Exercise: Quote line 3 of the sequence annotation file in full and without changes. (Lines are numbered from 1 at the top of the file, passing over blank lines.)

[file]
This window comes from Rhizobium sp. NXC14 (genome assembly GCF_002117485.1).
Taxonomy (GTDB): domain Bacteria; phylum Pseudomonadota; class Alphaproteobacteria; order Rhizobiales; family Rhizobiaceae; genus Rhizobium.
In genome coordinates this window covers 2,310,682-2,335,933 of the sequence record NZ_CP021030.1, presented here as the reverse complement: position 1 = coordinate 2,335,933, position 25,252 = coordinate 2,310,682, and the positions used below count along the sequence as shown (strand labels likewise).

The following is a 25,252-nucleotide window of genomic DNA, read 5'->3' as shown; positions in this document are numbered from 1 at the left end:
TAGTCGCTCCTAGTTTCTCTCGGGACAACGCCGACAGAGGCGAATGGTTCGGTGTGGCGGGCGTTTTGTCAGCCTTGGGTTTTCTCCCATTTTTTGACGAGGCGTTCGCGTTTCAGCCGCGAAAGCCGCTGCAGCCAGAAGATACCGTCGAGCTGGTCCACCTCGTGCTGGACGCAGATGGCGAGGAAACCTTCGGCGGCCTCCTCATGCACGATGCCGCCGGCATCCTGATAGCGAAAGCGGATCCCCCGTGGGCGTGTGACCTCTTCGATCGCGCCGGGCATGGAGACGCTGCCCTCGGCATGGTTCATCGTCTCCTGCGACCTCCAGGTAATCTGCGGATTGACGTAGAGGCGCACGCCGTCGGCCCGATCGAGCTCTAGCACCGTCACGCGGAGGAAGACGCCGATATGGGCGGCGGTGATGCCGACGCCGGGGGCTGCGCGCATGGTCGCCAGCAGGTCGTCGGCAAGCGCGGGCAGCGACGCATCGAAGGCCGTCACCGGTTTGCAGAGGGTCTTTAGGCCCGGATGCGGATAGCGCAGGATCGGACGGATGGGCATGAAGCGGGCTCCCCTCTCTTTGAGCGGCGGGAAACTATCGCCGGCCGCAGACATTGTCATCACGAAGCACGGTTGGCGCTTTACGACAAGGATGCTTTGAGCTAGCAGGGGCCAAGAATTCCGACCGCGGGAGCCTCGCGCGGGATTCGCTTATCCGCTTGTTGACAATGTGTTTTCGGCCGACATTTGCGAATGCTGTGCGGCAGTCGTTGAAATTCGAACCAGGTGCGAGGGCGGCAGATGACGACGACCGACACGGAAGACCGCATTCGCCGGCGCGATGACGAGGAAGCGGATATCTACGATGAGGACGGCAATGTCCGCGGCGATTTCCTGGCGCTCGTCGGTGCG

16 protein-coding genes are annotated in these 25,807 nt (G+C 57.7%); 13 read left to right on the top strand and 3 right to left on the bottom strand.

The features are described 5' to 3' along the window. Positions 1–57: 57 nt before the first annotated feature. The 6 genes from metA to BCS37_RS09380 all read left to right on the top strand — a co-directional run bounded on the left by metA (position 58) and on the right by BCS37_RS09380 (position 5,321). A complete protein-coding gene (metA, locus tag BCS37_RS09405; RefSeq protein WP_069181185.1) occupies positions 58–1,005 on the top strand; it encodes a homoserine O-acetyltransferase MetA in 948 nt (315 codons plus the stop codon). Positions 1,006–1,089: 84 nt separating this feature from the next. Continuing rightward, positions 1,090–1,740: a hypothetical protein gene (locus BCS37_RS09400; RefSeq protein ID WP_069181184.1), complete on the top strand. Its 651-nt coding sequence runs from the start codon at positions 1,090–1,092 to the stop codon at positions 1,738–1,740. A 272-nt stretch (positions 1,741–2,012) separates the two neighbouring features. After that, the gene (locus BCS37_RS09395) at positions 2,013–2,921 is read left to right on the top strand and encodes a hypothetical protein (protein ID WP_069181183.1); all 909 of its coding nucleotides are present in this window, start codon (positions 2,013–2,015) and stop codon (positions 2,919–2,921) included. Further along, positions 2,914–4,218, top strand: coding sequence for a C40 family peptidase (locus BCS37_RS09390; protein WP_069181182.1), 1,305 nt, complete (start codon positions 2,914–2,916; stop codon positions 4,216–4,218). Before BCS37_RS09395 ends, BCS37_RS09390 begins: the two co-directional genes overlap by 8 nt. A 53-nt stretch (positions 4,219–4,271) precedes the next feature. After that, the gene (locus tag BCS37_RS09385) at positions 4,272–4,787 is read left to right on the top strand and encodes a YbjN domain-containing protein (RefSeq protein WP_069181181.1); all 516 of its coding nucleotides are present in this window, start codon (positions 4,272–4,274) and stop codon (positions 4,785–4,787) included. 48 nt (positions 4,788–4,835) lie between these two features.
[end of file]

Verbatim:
In genome coordinates this window covers 2,310,682-2,335,933 of the sequence record NZ_CP021030.1, presented here as the reverse complement: position 1 = coordinate 2,335,933, position 25,252 = coordinate 2,310,682, and the positions used below count along the sequence as shown (strand labels likewise).